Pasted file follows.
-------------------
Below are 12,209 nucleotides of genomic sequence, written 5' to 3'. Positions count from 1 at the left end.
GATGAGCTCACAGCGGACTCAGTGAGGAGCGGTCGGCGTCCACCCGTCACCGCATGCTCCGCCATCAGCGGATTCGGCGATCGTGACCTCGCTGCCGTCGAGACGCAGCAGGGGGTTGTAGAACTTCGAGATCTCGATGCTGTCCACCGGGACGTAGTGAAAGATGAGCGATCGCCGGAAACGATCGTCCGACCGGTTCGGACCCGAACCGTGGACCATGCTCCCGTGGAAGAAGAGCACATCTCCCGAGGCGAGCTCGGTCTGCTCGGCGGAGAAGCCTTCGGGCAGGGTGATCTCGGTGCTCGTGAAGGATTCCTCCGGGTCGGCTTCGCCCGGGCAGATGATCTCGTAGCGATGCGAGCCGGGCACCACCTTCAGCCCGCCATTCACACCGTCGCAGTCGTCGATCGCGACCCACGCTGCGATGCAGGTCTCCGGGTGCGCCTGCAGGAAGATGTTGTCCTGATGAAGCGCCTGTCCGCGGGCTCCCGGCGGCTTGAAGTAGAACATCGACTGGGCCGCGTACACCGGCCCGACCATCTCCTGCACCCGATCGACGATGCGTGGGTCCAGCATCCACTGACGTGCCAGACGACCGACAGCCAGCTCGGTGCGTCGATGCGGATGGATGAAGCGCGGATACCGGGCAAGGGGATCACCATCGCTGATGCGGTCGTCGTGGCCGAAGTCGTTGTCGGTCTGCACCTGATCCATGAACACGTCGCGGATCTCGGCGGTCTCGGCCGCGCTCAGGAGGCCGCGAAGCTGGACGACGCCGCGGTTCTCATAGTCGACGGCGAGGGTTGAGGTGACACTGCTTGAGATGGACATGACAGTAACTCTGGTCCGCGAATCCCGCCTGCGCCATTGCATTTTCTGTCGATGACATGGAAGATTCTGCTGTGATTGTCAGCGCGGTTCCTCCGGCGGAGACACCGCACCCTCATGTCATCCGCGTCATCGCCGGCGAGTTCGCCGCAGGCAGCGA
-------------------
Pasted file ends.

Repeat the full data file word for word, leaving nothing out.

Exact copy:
Below are 12,209 nucleotides of genomic sequence, written 5' to 3'. Positions count from 1 at the left end.
GATGAGCTCACAGCGGACTCAGTGAGGAGCGGTCGGCGTCCACCCGTCACCGCATGCTCCGCCATCAGCGGATTCGGCGATCGTGACCTCGCTGCCGTCGAGACGCAGCAGGGGGTTGTAGAACTTCGAGATCTCGATGCTGTCCACCGGGACGTAGTGAAAGATGAGCGATCGCCGGAAACGATCGTCCGACCGGTTCGGACCCGAACCGTGGACCATGCTCCCGTGGAAGAAGAGCACATCTCCCGAGGCGAGCTCGGTCTGCTCGGCGGAGAAGCCTTCGGGCAGGGTGATCTCGGTGCTCGTGAAGGATTCCTCCGGGTCGGCTTCGCCCGGGCAGATGATCTCGTAGCGATGCGAGCCGGGCACCACCTTCAGCCCGCCATTCACACCGTCGCAGTCGTCGATCGCGACCCACGCTGCGATGCAGGTCTCCGGGTGCGCCTGCAGGAAGATGTTGTCCTGATGAAGCGCCTGTCCGCGGGCTCCCGGCGGCTTGAAGTAGAACATCGACTGGGCCGCGTACACCGGCCCGACCATCTCCTGCACCCGATCGACGATGCGTGGGTCCAGCATCCACTGACGTGCCAGACGACCGACAGCCAGCTCGGTGCGTCGATGCGGATGGATGAAGCGCGGATACCGGGCAAGGGGATCACCATCGCTGATGCGGTCGTCGTGGCCGAAGTCGTTGTCGGTCTGCACCTGATCCATGAACACGTCGCGGATCTCGGCGGTCTCGGCCGCGCTCAGGAGGCCGCGAAGCTGGACGACGCCGCGGTTCTCATAGTCGACGGCGAGGGTTGAGGTGACACTGCTTGAGATGGACATGACAGTAACTCTGGTCCGCGAATCCCGCCTGCGCCATTGCATTTTCTGTCGATGACATGGAAGATTCTGCTGTGATTGTCAGCGCGGTTCCTCCGGCGGAGACACCGCACCCTCATGTCATCCGCGTCATCGCCGGCGAGTTCGCCGCAGGCAGCGA